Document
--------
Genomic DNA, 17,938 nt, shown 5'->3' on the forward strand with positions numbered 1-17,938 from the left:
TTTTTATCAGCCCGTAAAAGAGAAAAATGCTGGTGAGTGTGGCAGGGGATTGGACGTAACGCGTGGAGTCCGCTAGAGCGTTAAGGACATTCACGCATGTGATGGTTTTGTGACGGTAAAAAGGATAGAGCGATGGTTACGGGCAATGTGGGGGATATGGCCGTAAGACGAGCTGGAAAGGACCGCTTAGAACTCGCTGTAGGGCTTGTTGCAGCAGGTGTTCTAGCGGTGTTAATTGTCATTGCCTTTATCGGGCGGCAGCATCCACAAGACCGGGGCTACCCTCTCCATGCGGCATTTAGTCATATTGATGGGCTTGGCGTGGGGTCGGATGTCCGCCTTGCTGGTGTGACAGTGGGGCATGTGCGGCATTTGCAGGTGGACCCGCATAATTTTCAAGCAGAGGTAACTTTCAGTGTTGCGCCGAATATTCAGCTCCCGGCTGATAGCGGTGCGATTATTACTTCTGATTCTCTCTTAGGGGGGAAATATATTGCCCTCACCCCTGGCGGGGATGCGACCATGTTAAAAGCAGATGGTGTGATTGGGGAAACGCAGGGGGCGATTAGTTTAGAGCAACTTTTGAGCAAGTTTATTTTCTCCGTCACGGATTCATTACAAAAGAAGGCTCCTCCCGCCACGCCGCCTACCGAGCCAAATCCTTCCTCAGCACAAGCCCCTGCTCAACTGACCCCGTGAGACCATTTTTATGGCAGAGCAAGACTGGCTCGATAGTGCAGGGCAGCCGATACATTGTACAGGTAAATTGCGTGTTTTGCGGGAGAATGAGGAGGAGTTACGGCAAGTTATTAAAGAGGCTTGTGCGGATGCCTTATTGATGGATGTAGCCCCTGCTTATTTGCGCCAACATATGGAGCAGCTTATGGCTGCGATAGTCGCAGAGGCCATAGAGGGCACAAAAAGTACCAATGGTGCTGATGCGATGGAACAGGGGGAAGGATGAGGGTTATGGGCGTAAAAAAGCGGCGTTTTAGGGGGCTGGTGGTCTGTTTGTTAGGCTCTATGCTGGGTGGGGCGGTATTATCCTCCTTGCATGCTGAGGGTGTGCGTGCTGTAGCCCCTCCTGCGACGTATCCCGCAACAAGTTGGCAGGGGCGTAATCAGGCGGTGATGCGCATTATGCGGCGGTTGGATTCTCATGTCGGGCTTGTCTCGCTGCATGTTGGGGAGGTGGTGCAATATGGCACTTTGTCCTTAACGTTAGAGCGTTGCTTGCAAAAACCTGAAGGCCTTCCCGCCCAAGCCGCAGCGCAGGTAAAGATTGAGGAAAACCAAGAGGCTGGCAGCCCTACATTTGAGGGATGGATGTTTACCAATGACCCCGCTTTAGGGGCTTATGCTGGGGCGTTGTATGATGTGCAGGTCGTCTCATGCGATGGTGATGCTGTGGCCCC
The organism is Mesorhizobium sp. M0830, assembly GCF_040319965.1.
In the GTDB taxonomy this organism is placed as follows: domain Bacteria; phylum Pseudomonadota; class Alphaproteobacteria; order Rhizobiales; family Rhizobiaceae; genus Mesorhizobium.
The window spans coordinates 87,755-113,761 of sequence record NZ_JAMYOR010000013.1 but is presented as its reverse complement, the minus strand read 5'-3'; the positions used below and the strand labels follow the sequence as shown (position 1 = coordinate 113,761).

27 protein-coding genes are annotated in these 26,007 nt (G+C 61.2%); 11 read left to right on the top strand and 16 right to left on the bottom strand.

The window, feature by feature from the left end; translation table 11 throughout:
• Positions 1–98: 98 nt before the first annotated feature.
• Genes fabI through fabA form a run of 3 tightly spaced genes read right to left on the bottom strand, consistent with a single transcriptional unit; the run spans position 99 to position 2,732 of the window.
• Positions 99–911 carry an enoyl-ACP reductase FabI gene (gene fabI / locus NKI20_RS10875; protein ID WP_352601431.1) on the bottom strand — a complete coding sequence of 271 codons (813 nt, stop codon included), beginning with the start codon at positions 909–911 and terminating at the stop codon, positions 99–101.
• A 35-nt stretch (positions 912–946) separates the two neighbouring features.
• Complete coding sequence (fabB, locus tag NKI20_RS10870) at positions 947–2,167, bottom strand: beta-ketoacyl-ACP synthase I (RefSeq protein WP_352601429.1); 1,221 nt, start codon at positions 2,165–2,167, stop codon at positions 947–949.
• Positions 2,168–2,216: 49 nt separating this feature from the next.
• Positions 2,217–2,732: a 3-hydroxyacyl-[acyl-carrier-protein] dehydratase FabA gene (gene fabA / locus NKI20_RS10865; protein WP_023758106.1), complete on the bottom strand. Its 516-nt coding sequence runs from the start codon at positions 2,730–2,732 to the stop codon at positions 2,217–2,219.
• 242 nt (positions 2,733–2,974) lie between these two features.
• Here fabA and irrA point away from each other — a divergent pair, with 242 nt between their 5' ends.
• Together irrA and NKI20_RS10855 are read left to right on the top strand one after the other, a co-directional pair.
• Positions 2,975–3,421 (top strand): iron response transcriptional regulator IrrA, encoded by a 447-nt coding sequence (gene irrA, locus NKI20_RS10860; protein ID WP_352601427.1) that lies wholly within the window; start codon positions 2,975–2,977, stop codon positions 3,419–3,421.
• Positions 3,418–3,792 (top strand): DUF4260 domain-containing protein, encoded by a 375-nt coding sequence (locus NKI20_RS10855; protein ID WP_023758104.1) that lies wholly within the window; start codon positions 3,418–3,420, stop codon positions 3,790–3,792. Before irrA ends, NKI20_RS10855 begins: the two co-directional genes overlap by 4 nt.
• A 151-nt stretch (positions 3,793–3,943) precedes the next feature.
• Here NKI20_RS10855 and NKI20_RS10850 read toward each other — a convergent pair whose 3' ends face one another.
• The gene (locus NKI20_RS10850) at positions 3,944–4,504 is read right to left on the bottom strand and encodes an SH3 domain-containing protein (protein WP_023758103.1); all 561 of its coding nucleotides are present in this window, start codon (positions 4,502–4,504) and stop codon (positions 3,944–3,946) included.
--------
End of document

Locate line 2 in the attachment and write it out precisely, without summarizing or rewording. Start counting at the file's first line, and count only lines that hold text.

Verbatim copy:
TTTTTATCAGCCCGTAAAAGAGAAAAATGCTGGTGAGTGTGGCAGGGGATTGGACGTAACGCGTGGAGTCCGCTAGAGCGTTAAGGACATTCACGCATGTGATGGTTTTGTGACGGTAAAAAGGATAGAGCGATGGTTACGGGCAATGTGGGGGATATGGCCGTAAGACGAGCTGGAAAGGACCGCTTAGAACTCGCTGTAGGGCTTGTTGCAGCAGGTGTTCTAGCGGTGTTAATTGTCATTGCCTTTATCGGGCGGCAGCATCCACAAGACCGGGGCTACCCTCTCCATGCGGCATTTAGTCATATTGATGGGCTTGGCGTGGGGTCGGATGTCCGCCTTGCTGGTGTGACAGTGGGGCATGTGCGGCATTTGCAGGTGGACCCGCATAATTTTCAAGCAGAGGTAACTTTCAGTGTTGCGCCGAATATTCAGCTCCCGGCTGATAGCGGTGCGATTATTACTTCTGATTCTCTCTTAGGGGGGAAATATATTGCCCTCACCCCTGGCGGGGATGCGACCATGTTAAAAGCAGATGGTGTGATTGGGGAAACGCAGGGGGCGATTAGTTTAGAGCAACTTTTGAGCAAGTTTATTTTCTCCGTCACGGATTCATTACAAAAGAAGGCTCCTCCCGCCACGCCGCCTACCGAGCCAAATCCTTCCTCAGCACAAGCCCCTGCTCAACTGACCCCGTGAGACCATTTTTATGGCAGAGCAAGACTGGCTCGATAGTGCAGGGCAGCCGATACATTGTACAGGTAAATTGCGTGTTTTGCGGGAGAATGAGGAGGAGTTACGGCAAGTTATTAAAGAGGCTTGTGCGGATGCCTTATTGATGGATGTAGCCCCTGCTTATTTGCGCCAACATATGGAGCAGCTTATGGCTGCGATAGTCGCAGAGGCCATAGAGGGCACAAAAAGTACCAATGGTGCTGATGCGATGGAACAGGGGGAAGGATGAGGGTTATGGGCGTAAAAAAGCGGCGTTTTAGGGGGCTGGTGGTCTGTTTGTTAGGCTCTATGCTGGGTGGGGCGGTATTATCCTCCTTGCATGCTGAGGGTGTGCGTGCTGTAGCCCCTCCTGCGACGTATCCCGCAACAAGTTGGCAGGGGCGTAATCAGGCGGTGATGCGCATTATGCGGCGGTTGGATTCTCATGTCGGGCTTGTCTCGCTGCATGTTGGGGAGGTGGTGCAATATGGCACTTTGTCCTTAACGTTAGAGCGTTGCTTGCAAAAACCTGAAGGCCTTCCCGCCCAAGCCGCAGCGCAGGTAAAGATTGAGGAAAACCAAGAGGCTGGCAGCCCTACATTTGAGGGATGGATGTTTACCAATGACCCCGCTTTAGGGGCTTATGCTGGGGCGTTGTATGATGTGCAGGTCGTCTCATGCGATGGTGATGCTGTGGCCCC